I’d call them athletes but they’re acting like entitled pussies.
The latest is this assclown who blames doping by Russia for his loss.
At first you’d think he may have some grounds. After all, China and Russia cheated like motherfuckers to win other Olympics.
Then you dig down and find out he’s been sucking at swimming for a couple of years yet fully intended to rest on his laurels to win in 2021.
After taking silver in the men’s 200-meter backstroke behind Evgeny Rylov of the Russian Olympic Committee on Friday morning, Murphy vented his frustrations in the mixed zone.
“I’ve got about 15 thoughts. Thirteen of them would get me into a lot of trouble,” he said before adding: “It is a huge mental drain on me to go throughout the year that I’m swimming in a race that’s probably not clean.”
The Russian Olympic Committee counter-punched on Twitter.
“How unnerving our victories are for some of our colleagues,” ROC wrote in Russian on its official account. “Yes, we are here at the Olympics. Absolutely right. Whether someone likes it or not.”
“The old barrel organ started the song about Russian doping again,” it continued. “English-language propaganda, oozing verbal sweat in the Tokyo heat. Through the mouths of athletes offended by defeats. We will not console you. Forgive those who are weaker. God is their judge. And for us—an assistant.”
Three days earlier in Tokyo, Murphy finished third in the 100-meter backstroke behind Rylov and countryman Kliment Kolesnikov. The latter swimmer appeared to mock the American during the post-race press conference when asked a question in Russian about ending Team USA’s 20-year gold medal streak.
Both Russian athletes compete under the banner of the Russian Olympic Committee because Russia itself is banned as part of sanctions related to its state-sponsored doping scheme at the 2014 Sochi Olympics.
Murphy won three gold medals in Rio in the men’s backstroke events and the 4×100-meter mixed medley relay. He set world records in the final of the 200 backstroke and in the 100 on the leadoff leg of the men’s relay.
Murphy hasn’t been able to match his dominant 2016 Olympic performance at major international meets since and admitted to struggling during the 2019 season. Still, he appeared to be rounding into form at U.S. Olympic Swim Trials in June and came to Tokyo as a gold medal favorite.
Once his individual Olympic finals ended in bronze and silver, he reached a breaking point.
“I don’t have the bandwidth to train for the Olympics at a very high level and try to lobby the people who are making the decisions that they’re making the wrong decisions,” he said. “It frustrates me, but I have to swim the field that’s next to me.”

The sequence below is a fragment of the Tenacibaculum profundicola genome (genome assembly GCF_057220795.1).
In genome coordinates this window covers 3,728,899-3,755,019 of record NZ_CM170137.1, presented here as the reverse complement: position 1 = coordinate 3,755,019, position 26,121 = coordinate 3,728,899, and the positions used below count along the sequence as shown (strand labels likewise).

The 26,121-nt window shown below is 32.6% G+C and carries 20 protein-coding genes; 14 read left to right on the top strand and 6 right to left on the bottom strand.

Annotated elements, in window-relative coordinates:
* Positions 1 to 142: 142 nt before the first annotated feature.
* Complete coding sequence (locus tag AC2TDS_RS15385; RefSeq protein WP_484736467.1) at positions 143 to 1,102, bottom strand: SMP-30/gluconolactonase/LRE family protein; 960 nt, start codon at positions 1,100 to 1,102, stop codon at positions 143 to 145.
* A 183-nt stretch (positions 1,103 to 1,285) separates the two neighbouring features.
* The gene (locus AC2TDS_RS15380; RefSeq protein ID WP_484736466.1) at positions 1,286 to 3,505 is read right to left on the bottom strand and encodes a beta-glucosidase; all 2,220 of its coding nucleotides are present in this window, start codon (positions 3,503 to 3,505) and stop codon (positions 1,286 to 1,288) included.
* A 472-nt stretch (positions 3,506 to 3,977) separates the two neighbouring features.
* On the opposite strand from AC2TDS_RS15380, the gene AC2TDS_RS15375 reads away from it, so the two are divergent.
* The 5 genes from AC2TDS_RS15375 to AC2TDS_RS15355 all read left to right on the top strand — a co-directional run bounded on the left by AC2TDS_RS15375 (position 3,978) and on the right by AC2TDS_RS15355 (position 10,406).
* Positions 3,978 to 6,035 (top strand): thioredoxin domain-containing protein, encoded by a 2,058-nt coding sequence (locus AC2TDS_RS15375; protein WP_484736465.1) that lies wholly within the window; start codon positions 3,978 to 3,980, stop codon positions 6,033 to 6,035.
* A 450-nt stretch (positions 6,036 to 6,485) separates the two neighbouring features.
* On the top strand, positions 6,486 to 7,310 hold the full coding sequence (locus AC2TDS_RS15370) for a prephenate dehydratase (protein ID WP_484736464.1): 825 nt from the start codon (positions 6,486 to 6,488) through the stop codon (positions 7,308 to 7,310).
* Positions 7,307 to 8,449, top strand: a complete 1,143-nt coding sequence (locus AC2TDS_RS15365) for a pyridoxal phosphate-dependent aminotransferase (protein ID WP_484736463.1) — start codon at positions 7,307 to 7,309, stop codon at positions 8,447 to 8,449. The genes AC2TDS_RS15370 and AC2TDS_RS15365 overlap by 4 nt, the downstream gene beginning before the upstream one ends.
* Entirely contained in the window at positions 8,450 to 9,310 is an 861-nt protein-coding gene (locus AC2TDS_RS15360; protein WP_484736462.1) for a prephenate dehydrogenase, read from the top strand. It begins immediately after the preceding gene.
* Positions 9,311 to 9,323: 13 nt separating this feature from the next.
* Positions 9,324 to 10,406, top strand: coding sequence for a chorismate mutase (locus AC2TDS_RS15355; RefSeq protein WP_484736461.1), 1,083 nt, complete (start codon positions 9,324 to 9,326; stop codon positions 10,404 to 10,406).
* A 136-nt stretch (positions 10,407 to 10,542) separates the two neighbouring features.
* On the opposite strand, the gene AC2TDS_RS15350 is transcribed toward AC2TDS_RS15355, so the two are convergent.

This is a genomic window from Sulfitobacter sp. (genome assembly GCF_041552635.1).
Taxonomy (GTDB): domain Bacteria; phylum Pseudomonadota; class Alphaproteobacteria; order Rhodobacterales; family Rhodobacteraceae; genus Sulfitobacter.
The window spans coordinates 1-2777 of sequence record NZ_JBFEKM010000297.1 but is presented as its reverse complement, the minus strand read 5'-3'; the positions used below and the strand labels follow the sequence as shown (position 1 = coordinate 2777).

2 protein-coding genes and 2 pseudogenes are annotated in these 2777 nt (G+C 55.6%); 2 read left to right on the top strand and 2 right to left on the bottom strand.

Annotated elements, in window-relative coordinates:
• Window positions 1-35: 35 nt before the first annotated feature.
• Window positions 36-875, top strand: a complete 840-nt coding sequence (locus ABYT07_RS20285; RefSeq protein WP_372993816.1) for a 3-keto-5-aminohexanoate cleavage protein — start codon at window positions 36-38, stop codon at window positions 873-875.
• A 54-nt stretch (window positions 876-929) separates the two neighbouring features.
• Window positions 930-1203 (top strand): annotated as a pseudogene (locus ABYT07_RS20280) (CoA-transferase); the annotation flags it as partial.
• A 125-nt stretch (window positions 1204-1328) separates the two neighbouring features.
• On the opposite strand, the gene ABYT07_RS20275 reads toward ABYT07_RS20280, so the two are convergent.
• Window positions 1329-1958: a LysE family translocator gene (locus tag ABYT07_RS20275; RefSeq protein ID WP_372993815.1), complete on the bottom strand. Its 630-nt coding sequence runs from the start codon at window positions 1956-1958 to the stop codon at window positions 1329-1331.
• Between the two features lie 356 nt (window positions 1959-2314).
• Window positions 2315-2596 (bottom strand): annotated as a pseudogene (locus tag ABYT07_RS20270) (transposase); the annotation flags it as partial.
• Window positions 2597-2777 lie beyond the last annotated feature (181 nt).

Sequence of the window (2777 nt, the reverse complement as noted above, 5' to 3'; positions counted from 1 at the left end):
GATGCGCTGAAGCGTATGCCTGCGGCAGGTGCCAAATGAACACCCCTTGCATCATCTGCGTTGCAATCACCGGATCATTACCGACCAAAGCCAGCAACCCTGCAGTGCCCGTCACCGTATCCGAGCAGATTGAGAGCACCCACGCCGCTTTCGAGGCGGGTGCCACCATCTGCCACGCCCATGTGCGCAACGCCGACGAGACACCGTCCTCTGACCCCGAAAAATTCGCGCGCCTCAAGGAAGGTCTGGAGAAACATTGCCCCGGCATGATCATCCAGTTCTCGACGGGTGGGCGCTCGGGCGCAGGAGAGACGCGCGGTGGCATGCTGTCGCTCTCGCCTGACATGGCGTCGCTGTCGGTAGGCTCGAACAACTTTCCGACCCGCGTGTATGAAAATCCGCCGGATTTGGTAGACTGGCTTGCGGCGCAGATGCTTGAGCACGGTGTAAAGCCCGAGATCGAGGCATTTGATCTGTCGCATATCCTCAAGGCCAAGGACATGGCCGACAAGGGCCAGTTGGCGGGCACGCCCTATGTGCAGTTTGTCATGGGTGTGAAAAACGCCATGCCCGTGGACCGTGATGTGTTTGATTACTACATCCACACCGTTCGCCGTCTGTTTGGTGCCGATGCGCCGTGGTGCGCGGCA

Murphy did not refer to any potential dopers by name or country in his comments. Later, he clarified that it was a conversation with newly appointed FINA Executive Director Brent Nowicki at Trials that made him question the integrity of international swimming.
Murphy says that Nowicki asked him how he thought the sport of swimming could move forward. Murphy replied that the sport needs greater transparency around the organization’s finances and doping policies. According to Murphy, Nowicki then told him, “We are working on it, but it’s going be hard and it’s going to take a long time to clear this sport of doping.”
“When you hear that from the top, that’s tough to hear,” said Murphy on Friday.
In an emailed statement, a spokesperson for FINA said that “FINA worked closely with the International Testing Agency (ITA) to ensure that its out-of-competition testing for Tokyo 2020 has been in line with that for Rio 2016, despite the restrictions caused by the pandemic. And, of course, the aquatics athletes in Tokyo, including all medal winners, are regularly tested.”
The FINA spokesperson also said that the organization was “committed to doing more” to strengthen its anti-doping protocols. A person familiar with the organization said that Nowicki had planned to speak with Murphy about several topics, including doping, once competition wraps up in Tokyo on August 1.
The World Anti-Doping Agency didn’t immediately respond to a request for comment.
The Russian Anti-Doping Agency RUSADA said that Rylov was tested three times in 2021.
“As part of the pre-Olympic training, he was prepared and clean,” said Mikhail Bukhanov, RUSADA’s director. “I would like to draw your attention to the fact that our responsibility ends at the moment of completion of the sampling, the athlete’s responsibility for everything that enters his body begins.”